Liver Disease in Women: The Influence of Gender

The pathophysiology of liver disease is different in the two genera, but although this difference has been ascertained, the different potential mechanisms underlying this phenomenon are not yet fully identified. Among the hypothesized mechanisms we must certainly mention:

• The effects of sex hormones on the metabolism of the liver and the determinism of oxidative stress induced by the metabolic activity of drugs and substances [59,60].

•The structural differences of Cytochrome P450, Glucose 6-Phosphatase, and Glutamine Synthetase are genetically determined [61,62].

•The role of Estrogens not only on oxidative stress but also as an element influencing the levels of steroidbinding Globulin, Angiotensinogen, Ceruloplasmin, and transport proteins that are involved in the transfer of metabolites of various drugs and substances [63].

•A different response between the two genders, in gene transcription after pathological stress, is observed in an ischemic/reperfusion injury in the liver, especially after acute drug injury [64].

•Different responses of the immune system in women compared to men in response to acute drug injury. Except for autoimmune diseases, liver Fibrosis is predominantly male [65]. Epidemiological studies have shown that the male sex is an independent predictor of the progression of fibrosis, in cases of hepatitis B, and C in steatohepatitis [65,66].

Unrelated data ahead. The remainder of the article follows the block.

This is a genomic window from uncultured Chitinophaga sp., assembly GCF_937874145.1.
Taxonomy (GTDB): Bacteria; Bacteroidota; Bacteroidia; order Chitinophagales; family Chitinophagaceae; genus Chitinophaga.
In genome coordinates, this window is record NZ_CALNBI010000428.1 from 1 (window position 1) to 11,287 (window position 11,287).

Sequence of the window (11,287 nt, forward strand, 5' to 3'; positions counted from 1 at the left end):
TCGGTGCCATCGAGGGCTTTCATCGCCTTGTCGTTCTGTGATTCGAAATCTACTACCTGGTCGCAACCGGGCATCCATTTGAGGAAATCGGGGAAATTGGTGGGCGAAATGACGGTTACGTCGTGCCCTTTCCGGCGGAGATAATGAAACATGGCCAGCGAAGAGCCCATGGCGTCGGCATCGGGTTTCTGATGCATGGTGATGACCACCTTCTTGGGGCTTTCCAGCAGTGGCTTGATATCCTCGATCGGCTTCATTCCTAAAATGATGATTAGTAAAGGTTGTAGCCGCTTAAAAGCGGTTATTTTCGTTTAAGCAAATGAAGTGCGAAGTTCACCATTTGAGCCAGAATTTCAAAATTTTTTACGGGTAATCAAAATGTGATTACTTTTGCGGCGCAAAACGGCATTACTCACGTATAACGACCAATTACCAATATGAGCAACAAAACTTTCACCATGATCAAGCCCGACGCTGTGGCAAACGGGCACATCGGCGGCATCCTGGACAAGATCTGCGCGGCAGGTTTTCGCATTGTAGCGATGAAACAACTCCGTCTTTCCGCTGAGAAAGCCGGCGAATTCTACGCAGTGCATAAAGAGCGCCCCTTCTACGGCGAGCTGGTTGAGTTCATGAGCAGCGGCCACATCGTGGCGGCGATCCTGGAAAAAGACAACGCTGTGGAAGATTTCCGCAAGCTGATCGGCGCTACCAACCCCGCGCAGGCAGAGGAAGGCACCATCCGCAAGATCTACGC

This data, even if not confirmed by experimental studies, could also be applied to cases of severe hepatic fibrosis after ADR. It has long been known that the proliferation of Kupffer (KC) cells, as well as peaks in their phagocytic activity, are correlated with increased Estrogen levels [67,68]. In addition to numerical differences, hormones are also relevant: Estrogens, for example, exert anti-inflammatory and antioxidant actions, inhibiting the production of pro-inflammatory Tumor Necrosis Factor-Α (TNF-α), Interleukin-1b, and -6 [69,70]. Consequently, menopause is associated with spontaneous increases in the aforementioned Cytokines in women. Another functional consequence of KC dimorphism lies in the susceptibility to alcohol, which is greater in females and this could be decisive in the pathogenesis of an ADR [71]. We hypothesize that thanks to Estrogen, in women, there is a greater regenerative potential as demonstrated by some studies on rats [72,73], and on humans [74,75], even if the data are very few. Bizzaro et al analyzed sex-dependent differences in experimental acute liver injury and regeneration in mice, observing a delay in the recovery process in male animals associated with higher recruitment of Monocytes expressing the Androgen Receptor (AR) than in females [76]. Treatment of male mice with Flutamide, a drug antagonist of RA, reduced the recruitment of monocytes in mice. Similarly, male patients with DILI showed higher and potentially more inflammatory circulating immature Monocytes. Collectively, these observations provide new insights into sex-dependent immune mechanisms in the context of acute liver injury, suggesting gender-disparate inflammatory and regenerative responses after DILI, which are more beneficial for the female sex than their male counterpart. This could be based on gender differences in the ability to respond to any ADR. In conclusion, gender dimorphism, as regards the hepatic parenchyma, extends from genes to enzymatic activities up to the morphological determinism of the various cellular elements, but they are important elements that reinforce the concept of genderspecific hepatology.